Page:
Salamanders

Salamanders are amphibians with tails. The amphibians evolved from lobe-finned fishes that made the transition to land. They inhabit only freshwater environments, not marine environments. Some primitive amphibians retain gills into adulthood, and some advanced amphibians have gills only in the larval stage, but have simple lungs as adults. All amphibians also retain some ability to obtain oxygen directly through their permeable skins, as long as the skin remains moist. Today there are are about 700 species of salamanders. That includes primitive salamanders such as the giant and Asiatic salamanders (67 species), the advanced salamanders (615 species), and a small group called sirens (4 species).

Of the advanced salamanders, the true salamanders and newts account for about 113 species. These advanced salamanders begin life hatching from gelatinous masses of eggs in freshwater, go through an aquatic larval phase, then move onto land. On land, they usually seek moist places, hiding during the day and emerging to feed at night. When the eastern newt emerges onto land, it is bright red-orange with orange spots, and is called a “red eft”. While many salamanders remain on land, the eastern newt returns to fully aquatic life after several years. When it does, it undergoes physical changes including a dark greenish skin color and development of fins along the tail. Having lungs, it periodically rises to the surface of the water to breathe, or occasionally crawls out onto branches lying in the water.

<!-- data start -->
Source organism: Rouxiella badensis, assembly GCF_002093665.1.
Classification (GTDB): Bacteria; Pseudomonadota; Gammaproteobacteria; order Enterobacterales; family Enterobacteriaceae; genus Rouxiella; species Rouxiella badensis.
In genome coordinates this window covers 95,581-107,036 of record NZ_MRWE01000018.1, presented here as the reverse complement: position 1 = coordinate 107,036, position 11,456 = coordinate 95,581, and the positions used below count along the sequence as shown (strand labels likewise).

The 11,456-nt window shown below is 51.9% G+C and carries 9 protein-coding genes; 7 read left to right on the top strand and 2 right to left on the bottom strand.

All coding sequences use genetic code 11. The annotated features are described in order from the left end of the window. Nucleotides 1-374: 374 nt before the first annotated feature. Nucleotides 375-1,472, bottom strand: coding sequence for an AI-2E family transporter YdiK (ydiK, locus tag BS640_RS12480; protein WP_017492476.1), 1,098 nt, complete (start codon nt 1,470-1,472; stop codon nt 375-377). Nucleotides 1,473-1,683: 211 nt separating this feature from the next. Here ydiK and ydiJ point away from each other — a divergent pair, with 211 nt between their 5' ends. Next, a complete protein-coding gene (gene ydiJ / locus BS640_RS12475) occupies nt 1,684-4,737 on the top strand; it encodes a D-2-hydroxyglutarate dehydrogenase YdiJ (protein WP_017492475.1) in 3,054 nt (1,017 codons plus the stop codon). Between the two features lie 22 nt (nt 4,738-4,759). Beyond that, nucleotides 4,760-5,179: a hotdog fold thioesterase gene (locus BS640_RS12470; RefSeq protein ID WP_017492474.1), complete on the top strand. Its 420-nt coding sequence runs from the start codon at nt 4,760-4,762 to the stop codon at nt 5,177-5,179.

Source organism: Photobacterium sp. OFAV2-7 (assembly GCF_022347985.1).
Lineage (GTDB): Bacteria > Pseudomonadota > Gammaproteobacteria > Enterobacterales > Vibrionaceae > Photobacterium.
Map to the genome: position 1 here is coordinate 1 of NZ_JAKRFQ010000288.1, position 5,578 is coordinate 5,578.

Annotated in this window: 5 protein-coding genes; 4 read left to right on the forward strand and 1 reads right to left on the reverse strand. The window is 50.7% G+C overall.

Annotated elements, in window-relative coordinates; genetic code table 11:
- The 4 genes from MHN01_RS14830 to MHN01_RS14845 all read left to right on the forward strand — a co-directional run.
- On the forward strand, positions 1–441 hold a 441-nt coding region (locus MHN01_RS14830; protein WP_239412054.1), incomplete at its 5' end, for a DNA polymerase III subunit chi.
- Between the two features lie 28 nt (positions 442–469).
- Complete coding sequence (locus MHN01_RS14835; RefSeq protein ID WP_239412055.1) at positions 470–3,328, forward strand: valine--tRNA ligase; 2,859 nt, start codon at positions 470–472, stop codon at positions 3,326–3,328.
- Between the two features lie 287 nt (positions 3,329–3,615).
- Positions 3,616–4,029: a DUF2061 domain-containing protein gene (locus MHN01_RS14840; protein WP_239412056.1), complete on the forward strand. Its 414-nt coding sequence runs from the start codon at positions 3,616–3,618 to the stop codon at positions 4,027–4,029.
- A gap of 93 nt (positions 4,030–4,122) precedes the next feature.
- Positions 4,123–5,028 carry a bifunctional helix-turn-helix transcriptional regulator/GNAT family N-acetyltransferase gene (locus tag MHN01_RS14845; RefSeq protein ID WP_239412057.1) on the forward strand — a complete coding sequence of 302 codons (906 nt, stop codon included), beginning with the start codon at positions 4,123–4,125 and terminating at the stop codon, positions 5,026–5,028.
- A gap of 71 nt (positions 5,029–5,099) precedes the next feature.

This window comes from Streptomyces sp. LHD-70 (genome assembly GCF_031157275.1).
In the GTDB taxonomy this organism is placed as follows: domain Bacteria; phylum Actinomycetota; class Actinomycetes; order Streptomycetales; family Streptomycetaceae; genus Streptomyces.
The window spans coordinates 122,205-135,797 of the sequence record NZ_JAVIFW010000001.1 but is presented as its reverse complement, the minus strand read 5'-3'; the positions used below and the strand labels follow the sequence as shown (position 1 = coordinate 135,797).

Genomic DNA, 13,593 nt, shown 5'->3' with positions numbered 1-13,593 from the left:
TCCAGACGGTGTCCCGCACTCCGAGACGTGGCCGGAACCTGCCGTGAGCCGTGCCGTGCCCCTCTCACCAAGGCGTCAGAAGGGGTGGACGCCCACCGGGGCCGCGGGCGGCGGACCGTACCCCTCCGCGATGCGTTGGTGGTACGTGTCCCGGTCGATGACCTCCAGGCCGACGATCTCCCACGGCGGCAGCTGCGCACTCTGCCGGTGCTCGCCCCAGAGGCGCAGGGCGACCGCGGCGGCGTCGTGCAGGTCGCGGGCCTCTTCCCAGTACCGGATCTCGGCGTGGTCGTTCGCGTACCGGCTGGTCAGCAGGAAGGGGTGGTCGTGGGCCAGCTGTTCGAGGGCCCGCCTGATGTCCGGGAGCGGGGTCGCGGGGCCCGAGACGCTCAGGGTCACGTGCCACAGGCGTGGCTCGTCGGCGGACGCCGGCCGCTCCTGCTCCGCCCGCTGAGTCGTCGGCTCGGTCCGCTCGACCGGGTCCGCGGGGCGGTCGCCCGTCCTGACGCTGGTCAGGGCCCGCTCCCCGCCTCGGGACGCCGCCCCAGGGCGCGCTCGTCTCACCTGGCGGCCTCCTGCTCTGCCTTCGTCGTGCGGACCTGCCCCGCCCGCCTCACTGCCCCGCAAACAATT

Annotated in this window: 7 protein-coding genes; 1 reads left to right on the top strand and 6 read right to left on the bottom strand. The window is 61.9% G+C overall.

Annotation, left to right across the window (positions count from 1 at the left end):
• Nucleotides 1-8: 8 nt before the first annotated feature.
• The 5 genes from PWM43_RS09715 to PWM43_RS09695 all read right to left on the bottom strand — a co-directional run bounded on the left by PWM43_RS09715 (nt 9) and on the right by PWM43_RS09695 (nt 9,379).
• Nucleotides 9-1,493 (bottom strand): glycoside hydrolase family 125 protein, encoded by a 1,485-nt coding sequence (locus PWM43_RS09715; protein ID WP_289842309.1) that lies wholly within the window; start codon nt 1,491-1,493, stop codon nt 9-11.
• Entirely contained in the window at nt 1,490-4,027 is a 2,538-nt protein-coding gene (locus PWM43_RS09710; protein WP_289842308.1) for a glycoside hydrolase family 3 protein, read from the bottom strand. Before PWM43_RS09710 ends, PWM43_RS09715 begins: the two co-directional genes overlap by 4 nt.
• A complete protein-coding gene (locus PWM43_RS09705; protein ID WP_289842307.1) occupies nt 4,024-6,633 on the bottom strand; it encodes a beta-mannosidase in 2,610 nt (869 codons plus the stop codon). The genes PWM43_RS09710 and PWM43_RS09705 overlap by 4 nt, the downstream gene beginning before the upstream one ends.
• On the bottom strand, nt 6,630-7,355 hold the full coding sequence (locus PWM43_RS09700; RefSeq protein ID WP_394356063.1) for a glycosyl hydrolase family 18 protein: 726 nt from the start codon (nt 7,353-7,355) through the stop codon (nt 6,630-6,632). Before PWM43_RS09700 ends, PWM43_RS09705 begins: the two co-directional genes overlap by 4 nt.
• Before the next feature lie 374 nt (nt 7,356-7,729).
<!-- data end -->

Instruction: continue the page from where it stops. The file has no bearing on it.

There are about 32 species of mole salamanders, including the yellow-spotted salamanders. These spend most of their adult life underground, emerging only to travel across land to lay their eggs in freshwater locations.

Most of the advanced salamanders (450 species) remain lungless, relying only on the absorption of oxygen through their skins. The red-backed and two-lined salamanders are two examples of lungless salamanders in New England.